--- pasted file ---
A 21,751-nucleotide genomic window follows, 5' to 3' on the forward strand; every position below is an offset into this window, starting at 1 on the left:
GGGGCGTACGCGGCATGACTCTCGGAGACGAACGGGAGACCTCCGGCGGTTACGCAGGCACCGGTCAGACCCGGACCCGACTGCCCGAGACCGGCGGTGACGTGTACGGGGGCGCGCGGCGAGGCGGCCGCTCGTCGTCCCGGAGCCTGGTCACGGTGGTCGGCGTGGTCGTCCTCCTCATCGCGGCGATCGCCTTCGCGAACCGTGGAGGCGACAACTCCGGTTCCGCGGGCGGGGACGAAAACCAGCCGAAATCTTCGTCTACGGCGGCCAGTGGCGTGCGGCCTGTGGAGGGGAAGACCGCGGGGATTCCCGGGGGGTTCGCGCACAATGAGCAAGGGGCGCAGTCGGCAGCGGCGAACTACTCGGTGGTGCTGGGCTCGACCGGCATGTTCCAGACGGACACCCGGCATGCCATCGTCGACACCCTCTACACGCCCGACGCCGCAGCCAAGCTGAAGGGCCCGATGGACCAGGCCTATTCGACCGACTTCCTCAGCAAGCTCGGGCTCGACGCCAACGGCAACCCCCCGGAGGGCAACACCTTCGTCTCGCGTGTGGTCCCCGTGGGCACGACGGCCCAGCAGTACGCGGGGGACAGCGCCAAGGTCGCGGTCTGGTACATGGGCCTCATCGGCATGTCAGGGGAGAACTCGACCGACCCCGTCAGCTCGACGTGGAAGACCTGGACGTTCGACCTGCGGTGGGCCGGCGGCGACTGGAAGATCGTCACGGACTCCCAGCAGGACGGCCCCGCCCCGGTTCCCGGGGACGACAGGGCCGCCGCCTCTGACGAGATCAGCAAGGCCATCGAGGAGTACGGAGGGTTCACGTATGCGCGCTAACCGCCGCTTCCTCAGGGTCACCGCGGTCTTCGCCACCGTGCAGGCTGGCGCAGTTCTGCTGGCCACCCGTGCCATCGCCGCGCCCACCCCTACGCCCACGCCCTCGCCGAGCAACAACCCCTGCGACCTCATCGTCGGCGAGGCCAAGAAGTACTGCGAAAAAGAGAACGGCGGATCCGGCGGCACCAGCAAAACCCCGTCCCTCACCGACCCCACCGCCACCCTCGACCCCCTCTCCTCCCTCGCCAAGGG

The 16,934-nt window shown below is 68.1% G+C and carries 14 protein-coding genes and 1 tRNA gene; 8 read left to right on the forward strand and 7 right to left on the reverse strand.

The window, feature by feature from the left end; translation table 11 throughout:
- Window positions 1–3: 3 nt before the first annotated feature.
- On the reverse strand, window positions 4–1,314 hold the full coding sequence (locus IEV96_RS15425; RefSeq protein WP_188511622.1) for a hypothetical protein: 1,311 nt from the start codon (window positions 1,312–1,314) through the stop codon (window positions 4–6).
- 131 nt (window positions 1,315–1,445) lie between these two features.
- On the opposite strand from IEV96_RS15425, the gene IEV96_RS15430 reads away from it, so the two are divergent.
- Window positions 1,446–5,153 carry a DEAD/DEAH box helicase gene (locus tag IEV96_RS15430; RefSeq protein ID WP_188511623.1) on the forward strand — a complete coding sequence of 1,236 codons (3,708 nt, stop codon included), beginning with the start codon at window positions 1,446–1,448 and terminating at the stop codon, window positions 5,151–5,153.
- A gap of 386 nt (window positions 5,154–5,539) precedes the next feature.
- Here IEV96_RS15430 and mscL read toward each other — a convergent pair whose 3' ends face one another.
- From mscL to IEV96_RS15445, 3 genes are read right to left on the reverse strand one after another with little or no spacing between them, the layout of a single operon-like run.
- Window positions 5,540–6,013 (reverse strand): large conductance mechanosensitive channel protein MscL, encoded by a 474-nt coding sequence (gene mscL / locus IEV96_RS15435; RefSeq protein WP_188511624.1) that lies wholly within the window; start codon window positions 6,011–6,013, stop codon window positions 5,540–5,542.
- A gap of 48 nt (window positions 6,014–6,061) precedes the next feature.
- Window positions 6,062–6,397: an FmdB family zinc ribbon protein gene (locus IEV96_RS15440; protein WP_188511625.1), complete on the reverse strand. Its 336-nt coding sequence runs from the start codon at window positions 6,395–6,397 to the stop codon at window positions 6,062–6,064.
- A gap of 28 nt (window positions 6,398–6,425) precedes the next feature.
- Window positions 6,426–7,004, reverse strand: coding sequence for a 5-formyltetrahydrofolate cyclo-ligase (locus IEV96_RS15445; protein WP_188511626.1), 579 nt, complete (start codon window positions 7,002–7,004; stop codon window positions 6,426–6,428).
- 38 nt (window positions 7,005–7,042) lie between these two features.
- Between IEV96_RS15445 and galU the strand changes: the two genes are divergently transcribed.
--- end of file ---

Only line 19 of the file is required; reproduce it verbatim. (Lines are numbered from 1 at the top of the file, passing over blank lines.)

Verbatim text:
- Between IEV96_RS15445 and galU the strand changes: the two genes are divergently transcribed.